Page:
A. Byzantine toilet paper roller
B. Canaanite horse bit
C. Urartian rotisserie spit
D. Axle from Assyrian toy chariot
E. Egyptian spool
Answer: B) Canaanite horse bit
Metal bits, such as this slightly bent, 10-inch-long example from the Late Bronze Age (1550–1200 B.C.E.) site of Tell el-Ajjul near Gaza, were essential components of the bridles used by Canaanite charioteers to control and direct their horses. The long metal rod was placed in the horse’s mouth, while the pointed studs of the bit’s two circular pieces would press against the horse’s cheeks, enforcing the directional commands given by the reins of the chariot driver. The reins were attached to the bridle using metal rings that were inserted through small holes in the knobby ends of the bit.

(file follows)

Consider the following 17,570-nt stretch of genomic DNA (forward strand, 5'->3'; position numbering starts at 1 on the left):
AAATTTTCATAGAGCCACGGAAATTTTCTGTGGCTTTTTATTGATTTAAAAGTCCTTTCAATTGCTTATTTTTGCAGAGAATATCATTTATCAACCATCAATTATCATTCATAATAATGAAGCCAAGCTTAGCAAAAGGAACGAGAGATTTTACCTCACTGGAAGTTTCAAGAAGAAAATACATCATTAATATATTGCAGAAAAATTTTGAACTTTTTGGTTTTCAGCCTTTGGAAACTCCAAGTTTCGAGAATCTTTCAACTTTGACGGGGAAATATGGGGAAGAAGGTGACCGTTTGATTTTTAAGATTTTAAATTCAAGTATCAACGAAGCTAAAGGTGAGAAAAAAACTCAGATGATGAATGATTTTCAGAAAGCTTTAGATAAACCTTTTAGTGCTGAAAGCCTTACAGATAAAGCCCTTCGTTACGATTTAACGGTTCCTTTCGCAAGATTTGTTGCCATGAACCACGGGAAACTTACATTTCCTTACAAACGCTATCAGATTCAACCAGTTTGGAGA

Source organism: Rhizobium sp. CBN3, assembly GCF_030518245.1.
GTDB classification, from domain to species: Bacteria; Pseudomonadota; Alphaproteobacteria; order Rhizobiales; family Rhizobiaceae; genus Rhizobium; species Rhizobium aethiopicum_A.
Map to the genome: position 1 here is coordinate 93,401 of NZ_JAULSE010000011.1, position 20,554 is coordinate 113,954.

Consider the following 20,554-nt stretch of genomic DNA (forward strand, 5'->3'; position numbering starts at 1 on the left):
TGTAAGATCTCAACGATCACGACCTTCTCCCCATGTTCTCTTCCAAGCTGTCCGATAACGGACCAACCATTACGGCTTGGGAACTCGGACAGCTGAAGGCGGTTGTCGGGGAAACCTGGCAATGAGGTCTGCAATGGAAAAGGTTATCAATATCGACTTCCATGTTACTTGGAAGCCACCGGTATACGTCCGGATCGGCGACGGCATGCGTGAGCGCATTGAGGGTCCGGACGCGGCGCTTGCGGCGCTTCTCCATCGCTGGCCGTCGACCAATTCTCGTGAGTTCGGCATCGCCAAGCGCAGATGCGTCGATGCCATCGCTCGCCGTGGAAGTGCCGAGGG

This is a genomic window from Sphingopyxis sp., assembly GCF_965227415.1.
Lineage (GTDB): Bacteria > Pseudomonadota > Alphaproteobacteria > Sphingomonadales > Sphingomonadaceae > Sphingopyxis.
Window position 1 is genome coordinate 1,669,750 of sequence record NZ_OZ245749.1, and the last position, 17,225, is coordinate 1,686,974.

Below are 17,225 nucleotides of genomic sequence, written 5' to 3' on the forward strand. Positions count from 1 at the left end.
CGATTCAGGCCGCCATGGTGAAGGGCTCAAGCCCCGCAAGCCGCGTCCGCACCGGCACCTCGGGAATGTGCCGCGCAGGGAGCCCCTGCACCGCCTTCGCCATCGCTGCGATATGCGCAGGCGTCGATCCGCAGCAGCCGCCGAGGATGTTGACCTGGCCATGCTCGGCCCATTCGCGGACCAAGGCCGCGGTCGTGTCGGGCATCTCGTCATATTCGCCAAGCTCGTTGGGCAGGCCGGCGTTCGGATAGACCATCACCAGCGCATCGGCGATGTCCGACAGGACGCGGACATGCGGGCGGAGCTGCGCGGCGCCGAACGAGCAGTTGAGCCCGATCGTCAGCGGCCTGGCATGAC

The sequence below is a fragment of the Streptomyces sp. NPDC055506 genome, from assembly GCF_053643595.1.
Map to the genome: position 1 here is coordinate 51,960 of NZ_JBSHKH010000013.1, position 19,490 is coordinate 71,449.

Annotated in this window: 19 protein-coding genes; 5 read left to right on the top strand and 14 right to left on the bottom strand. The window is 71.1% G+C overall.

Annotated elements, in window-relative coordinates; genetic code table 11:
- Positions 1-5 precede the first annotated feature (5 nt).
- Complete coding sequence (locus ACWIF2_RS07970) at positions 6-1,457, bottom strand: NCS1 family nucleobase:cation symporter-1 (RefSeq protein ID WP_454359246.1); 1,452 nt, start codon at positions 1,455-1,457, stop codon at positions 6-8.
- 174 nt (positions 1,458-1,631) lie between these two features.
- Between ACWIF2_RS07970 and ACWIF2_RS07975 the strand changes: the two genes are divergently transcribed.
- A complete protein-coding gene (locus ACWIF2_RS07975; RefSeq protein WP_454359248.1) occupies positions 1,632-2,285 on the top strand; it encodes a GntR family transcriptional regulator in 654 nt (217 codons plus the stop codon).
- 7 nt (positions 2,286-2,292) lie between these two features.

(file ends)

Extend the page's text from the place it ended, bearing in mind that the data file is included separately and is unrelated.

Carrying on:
Even in a purely functional object like this bronze horse bit, however, Canaanite metalworkers still found ways to add subtle decorative touches. The bit’s cheekpieces, for example, are depicted as the spoked wheels of a Canaanite war chariot, while even the spokes themselves were molded in the shape of lotus blossoms.